Airlines cancel flights and waive fees after the FAA grounds Boeing 737 Max planes

Key Points
  • The U.S. joins dozens of other countries in grounding Boeing 737 Max jets after a second fatal crash.
  • The Federal Aviation Administration says new evidence shows commonalities between the two recent crashes.
  • Airlines are starting to cancel flights because of the order.
An American Airlines Boeing 737 Max 8, on a flight from Miami to New York City, comes in for landing at LaGuardia Airport in New York, March 12, 2019.
Shannon Stapleton | Reuters

The U.S. Federal Aviation Administration on Wednesday joined dozens of other countries' regulators in ordering airlines to ground new Boeing 737 Max planes, citing evidence linking a deadly crash of one of them in Ethiopia over the weekend to a similar fatal flight in Indonesia in October. (You can find more detail on why the planes were grounded here.)

That has left airlines scrambling to rebook passengers and reassign planes. The three U.S. airlines — United, American and Southwest — that have recently added the planes to their fleets, and have more on order, said they will rebook or waive ticket-change fees and fare differences for travelers affected by the FAA's order, which went into immediate effect.

American Airlines, which has 24 Boeing 737 Max planes in its fleet of nearly 1,000 aircraft, said it was ferrying those planes to be parked until the FAA order is lifted. It operates about 85 flights out its 6,700 flights a day using the Max.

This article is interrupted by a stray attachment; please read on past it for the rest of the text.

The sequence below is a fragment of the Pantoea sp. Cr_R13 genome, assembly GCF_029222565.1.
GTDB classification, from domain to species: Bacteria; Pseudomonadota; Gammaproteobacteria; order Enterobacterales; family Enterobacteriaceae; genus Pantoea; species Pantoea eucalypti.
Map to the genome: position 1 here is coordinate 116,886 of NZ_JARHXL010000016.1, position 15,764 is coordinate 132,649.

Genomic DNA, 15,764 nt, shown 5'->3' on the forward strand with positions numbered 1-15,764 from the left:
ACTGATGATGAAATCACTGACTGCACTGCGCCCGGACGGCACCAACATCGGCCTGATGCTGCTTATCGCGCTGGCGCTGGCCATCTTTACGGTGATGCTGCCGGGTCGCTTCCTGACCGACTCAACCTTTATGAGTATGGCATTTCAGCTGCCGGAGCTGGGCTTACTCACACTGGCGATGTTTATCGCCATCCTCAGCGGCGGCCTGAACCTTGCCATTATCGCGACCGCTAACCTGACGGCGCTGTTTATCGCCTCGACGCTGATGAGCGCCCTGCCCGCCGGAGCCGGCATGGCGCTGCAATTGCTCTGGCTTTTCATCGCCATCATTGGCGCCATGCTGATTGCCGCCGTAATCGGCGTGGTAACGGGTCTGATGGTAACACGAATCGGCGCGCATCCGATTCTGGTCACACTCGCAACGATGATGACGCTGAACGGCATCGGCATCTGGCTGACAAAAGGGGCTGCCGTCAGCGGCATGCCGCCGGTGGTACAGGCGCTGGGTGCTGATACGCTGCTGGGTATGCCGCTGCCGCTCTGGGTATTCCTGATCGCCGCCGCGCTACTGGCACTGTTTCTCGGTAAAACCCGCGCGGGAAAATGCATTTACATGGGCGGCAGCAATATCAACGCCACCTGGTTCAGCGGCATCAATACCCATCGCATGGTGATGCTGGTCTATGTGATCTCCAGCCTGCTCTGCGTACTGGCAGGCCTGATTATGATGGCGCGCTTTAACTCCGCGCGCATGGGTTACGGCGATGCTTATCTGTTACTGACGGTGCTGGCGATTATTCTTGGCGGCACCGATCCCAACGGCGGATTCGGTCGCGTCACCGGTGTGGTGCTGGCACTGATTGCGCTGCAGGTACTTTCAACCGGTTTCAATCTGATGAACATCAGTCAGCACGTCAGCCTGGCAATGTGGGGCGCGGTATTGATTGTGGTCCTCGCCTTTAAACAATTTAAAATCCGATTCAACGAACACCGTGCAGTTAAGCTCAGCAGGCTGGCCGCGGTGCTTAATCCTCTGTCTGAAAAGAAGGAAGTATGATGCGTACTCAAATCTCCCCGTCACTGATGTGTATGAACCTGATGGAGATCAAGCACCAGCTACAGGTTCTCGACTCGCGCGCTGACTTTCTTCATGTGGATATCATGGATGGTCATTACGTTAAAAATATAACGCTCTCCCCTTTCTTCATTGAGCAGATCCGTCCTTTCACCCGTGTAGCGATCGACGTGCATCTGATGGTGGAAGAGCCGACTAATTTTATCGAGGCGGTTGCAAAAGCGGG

Routes with multiple flights each day, where passengers can more easily be rebooked to another time, are likely to take the biggest hit. Travelers who aren't booked on the Max may also be affected as airlines deploy their planes to cover other routes with less frequent service.

United Airlines has 14 of the Boeing 737 Max 9s, a larger model, in its fleet. The airline said it expects minimal disruptions from the issue, but it will work with customers if their flights are canceled.

Southwest Airlines flies 34 Boeing 737 8s that service about 4 percent of its daily flights. The carrier does not charge travelers to change their trips, but said passengers booked on canceled Boeing Max flights won't have to pay the difference in fares to change their dates if it's within two weeks of their original departure.

The United States just grounded the 737 Max 8 and Max 9 aircraft
The United States just grounded the 737 Max 8 and Max 9 aircraft